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by Niku Rice


I wear your sweater often now, unwashed

with silver hair still clinging like tinsel,

treating it like some holy thing in a way

you would have hated given any choice

in the matter, but you’ve been swept up,

a leaf in the wind with no say in the final

song being the birthday song in Farsi

on an iPhone, or the last word being

my name for you calling back in free fall,

with your hands suddenly cold and your breath

too calm for this world full of so much living,

you land unseen in a pile of other

people’s memories of who you were, as

a child with a string of siblings beneath

you, as a young man in sharp uniform,

as husband to a European bride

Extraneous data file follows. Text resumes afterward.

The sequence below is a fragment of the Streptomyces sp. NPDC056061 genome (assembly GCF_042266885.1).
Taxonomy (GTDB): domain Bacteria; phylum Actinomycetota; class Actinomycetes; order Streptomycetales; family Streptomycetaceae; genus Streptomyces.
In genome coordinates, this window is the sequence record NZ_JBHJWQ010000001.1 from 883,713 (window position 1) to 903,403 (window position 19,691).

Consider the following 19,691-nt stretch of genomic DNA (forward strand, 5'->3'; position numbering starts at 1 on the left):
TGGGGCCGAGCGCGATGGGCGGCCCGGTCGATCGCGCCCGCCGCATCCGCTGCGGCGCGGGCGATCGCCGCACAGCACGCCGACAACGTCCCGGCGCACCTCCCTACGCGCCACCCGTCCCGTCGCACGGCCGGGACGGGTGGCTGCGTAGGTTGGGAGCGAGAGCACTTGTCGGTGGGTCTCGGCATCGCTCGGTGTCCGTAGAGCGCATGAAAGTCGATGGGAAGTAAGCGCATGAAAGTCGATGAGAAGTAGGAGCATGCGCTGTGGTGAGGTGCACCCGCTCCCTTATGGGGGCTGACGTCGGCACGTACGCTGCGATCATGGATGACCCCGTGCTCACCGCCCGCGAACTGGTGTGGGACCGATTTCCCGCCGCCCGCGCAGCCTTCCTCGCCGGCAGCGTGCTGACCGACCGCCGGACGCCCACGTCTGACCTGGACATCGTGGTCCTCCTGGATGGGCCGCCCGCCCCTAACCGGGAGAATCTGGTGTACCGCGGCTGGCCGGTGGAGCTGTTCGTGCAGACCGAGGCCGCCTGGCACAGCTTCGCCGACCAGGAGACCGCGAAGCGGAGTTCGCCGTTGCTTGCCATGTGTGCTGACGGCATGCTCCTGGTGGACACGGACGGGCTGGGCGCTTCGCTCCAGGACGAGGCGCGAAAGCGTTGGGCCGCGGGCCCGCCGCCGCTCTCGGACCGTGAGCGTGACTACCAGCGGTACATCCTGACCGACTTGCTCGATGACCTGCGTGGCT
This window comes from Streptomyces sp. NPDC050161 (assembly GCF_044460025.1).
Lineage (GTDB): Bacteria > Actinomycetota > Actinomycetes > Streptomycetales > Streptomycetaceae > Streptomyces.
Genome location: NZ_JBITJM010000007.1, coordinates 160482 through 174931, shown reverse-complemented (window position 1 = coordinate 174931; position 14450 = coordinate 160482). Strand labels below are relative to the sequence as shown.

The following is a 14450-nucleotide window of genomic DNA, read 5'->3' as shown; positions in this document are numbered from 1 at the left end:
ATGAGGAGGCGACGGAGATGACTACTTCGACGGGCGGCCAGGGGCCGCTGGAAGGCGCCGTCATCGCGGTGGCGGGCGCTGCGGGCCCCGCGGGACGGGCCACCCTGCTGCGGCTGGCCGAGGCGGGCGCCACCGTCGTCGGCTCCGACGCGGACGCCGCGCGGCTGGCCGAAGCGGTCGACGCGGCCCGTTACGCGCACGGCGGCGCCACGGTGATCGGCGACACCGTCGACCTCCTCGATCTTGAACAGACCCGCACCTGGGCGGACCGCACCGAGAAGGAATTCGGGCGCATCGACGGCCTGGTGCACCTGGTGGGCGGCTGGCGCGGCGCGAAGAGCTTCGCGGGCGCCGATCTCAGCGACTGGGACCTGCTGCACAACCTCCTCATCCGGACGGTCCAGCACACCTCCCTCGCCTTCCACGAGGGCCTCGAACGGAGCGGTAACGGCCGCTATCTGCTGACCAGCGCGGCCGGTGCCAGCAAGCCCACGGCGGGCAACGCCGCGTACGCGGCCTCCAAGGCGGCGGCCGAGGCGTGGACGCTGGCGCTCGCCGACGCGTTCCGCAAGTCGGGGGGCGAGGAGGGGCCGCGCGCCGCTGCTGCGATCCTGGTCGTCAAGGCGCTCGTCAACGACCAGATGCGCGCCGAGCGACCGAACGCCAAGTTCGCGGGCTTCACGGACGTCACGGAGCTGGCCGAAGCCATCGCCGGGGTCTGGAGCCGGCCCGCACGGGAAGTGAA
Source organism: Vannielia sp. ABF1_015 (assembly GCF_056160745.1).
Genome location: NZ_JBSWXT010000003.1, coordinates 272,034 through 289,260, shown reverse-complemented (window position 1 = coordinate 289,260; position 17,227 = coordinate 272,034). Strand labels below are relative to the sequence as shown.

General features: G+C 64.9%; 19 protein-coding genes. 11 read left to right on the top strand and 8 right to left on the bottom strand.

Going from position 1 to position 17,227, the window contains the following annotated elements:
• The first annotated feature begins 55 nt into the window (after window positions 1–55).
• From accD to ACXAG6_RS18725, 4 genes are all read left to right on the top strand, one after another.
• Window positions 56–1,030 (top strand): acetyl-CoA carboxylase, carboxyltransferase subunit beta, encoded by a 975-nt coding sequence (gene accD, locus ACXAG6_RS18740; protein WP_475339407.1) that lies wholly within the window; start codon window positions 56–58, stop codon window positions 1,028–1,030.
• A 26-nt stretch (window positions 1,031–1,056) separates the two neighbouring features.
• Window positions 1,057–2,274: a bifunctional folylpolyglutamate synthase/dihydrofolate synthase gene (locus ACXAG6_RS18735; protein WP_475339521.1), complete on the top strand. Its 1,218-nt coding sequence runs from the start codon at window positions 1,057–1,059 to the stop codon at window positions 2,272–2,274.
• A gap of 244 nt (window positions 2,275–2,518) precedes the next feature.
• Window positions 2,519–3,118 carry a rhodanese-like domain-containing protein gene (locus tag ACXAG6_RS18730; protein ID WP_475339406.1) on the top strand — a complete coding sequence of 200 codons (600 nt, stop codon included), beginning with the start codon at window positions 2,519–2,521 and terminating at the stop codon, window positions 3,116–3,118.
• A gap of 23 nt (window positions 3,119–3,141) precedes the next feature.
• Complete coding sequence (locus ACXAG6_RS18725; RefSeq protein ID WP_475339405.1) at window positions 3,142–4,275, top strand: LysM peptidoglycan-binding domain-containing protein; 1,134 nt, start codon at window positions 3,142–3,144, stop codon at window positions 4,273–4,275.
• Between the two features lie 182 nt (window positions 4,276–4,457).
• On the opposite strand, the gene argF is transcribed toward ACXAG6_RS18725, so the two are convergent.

who would care for you the rest of your days

until you wondered where her husband was

and hoped he would be back soon to get her.


I wear this sweater and reach inside its

pockets, half expecting to find a pack

of cigarettes, a lighter, a tissue,

and find nothing but my own lint as I wear

your sweater in your chair on the deck

trying to see palms trees as you would have,

through smoke, music waltzing through you,

sometimes through the lips you used to kiss

my children on top of their heads, inhaling

their laughter and letting it echo like

my voice, forever stuck in an empty

pool in Tehran, seeing the persimmons,

but unable to reach them without you.

Niku Rice was born in Iran, grew up in California, and now lives in the suburbs of Detroit with her family. She graduated from UC Davis and is currently a doula and childbirth educator.

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May 2019

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